So how, finally, does the Badgers' rushing attack compare to the Illini's? "Some of the formations they're going to run are similar," says Fitzgerald. "They're going to run some lead plays that Illinois ran. Not as much option. They're going to run some fly sweep that we've seen. They're going to run power like everybody runs power. They've got a great mix. They do what they do. That's a great way for me to describe their program. I think similar to everybody in the Big Ten, very few teams in this league reinvent the wheel week to week, and the teams that are having the most success are going out and executing at a high level and making plays."
The choreographer for these Badgers is a fifth-year senior named Scott Tolzien, whose pass efficiency rating is merely second-best in the Big Ten and seventh-best in the nation. You will not be committed if, while watching him, you flash back to Iowa's visit to Ryan Field two Saturdays ago since even Fitzgerald says: "A lot of similarities to some of the other guys we've seen, some of the elite quarterbacks in this league. There's no question Scotty's right up there. Similar schemes to what Iowa does with Ricky (Stanzi, the most-efficient passer in the Big Ten). Kind of hammer it in there and have great play action pass off of it (to) not only wide receivers, but also tight ends who can make you pay down the field. So, yeah. He does a great job. He manages the game well. The same thing I said about Ricky Stanzi. He doesn't take a lot of, I guess, poor risks. He's going to throw the ball down the field. But he's not going to make poor decisions. He's not going to take risks to put the offense in a bad situation. . . So he's given his team a chance to just keep moving the ball and offensively, when you manage a game like that, you have a chance to keep drives alive and get first downs and that's what they've done."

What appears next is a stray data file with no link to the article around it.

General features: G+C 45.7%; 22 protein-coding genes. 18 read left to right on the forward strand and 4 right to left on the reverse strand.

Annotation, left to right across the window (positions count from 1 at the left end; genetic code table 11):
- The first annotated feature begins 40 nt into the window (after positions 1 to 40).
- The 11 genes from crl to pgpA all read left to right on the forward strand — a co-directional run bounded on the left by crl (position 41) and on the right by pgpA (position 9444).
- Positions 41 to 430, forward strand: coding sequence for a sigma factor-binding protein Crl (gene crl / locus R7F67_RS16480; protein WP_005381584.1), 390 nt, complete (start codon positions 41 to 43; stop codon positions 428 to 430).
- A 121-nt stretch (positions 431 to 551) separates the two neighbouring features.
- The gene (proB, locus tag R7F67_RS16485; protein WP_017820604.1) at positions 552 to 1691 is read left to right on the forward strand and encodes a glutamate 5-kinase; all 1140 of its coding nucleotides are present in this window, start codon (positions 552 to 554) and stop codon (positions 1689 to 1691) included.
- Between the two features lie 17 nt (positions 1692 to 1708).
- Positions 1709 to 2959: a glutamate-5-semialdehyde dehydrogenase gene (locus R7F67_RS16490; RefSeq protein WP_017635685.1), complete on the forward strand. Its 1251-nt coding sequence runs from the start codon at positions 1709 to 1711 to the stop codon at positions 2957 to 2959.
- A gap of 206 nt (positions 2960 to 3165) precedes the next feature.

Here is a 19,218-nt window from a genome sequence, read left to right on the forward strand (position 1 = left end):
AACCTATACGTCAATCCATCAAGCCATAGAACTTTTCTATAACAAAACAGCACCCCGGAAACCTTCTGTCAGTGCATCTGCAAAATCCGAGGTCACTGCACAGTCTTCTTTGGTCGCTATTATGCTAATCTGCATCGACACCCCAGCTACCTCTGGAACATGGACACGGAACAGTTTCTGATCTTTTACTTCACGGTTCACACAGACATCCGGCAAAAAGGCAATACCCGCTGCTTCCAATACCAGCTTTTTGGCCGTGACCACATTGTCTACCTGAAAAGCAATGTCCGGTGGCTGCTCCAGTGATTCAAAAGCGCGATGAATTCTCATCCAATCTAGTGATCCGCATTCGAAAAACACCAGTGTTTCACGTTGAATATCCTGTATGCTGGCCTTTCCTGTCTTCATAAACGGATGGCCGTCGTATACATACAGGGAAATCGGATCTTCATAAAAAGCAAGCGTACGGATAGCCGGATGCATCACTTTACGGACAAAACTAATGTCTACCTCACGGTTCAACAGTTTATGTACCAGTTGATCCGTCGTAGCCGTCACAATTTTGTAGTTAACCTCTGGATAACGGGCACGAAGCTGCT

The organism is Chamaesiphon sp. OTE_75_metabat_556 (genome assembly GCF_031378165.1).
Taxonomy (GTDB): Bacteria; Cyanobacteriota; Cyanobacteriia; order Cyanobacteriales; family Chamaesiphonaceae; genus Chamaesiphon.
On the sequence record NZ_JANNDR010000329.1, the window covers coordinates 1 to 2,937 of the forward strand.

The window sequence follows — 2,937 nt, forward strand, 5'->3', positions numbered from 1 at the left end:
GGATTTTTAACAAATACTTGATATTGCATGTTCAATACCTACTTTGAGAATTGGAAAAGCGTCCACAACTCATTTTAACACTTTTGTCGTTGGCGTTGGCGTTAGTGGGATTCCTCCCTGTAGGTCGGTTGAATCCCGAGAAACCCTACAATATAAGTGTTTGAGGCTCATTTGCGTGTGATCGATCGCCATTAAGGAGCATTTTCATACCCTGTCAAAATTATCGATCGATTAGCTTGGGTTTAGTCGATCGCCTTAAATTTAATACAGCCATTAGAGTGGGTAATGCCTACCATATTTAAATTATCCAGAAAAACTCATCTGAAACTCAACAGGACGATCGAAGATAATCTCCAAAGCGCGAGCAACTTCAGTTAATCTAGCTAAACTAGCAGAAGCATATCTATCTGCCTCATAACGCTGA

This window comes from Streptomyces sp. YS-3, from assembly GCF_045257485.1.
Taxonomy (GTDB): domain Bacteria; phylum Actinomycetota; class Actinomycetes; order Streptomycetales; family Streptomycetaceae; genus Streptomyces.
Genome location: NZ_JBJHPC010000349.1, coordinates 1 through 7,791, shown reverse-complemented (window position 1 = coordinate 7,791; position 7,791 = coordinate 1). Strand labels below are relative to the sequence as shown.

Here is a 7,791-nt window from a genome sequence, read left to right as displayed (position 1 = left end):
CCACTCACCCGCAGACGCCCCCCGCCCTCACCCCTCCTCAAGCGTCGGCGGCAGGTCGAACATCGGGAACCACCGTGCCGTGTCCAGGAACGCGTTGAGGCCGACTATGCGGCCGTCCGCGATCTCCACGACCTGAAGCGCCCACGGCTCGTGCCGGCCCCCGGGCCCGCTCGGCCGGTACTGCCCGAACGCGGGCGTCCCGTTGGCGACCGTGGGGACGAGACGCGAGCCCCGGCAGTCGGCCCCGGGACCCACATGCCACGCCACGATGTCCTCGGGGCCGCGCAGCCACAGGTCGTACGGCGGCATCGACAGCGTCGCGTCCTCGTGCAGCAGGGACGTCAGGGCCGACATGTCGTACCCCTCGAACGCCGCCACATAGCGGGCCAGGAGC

"He's a tremendous competitor," his own coach, Bret Bielema, says of Tolzien. "If there's one word to sum up Scotty, it's an easy way to say it, but he has an uncanny way of just being a winner in everything he does."
Note well that Fitzgerald mentioned the Badgers' tight end, who is not merely an ornament in their passing game. His name is Lance Kendricks and he is not only his team's leading receiver. He is also one of the three finalists for the Mackey Award that goes to the nation's best at his position.
This, from Fitzgerald, sums up the Badgers as neatly and succinctly as possible: "I think they're a great football team. You don't have 10 wins by accident after 11 weeks. . . They've got great players. They probably have as many guys that'll be nominated for All-Big Ten as anyone in the league. I think we're just playing a great team, something we aspire to have said about us. At times we've played that way. We've just got to continue to trust in ourselves and play that way."
Daunting, then, would be an appropriate adjective to describe the task now confronting the 'Cats. But, of course, that same word was in use after they fell to Penn State and as they prepared to take on highly ranked and highly regarded Iowa. That is why the last word here shall go to Fitzgerald, who duly notes: "It's going to be a great challenge for us. . . But we've been in this position before, unfortunately. I wish we weren't, but we have been."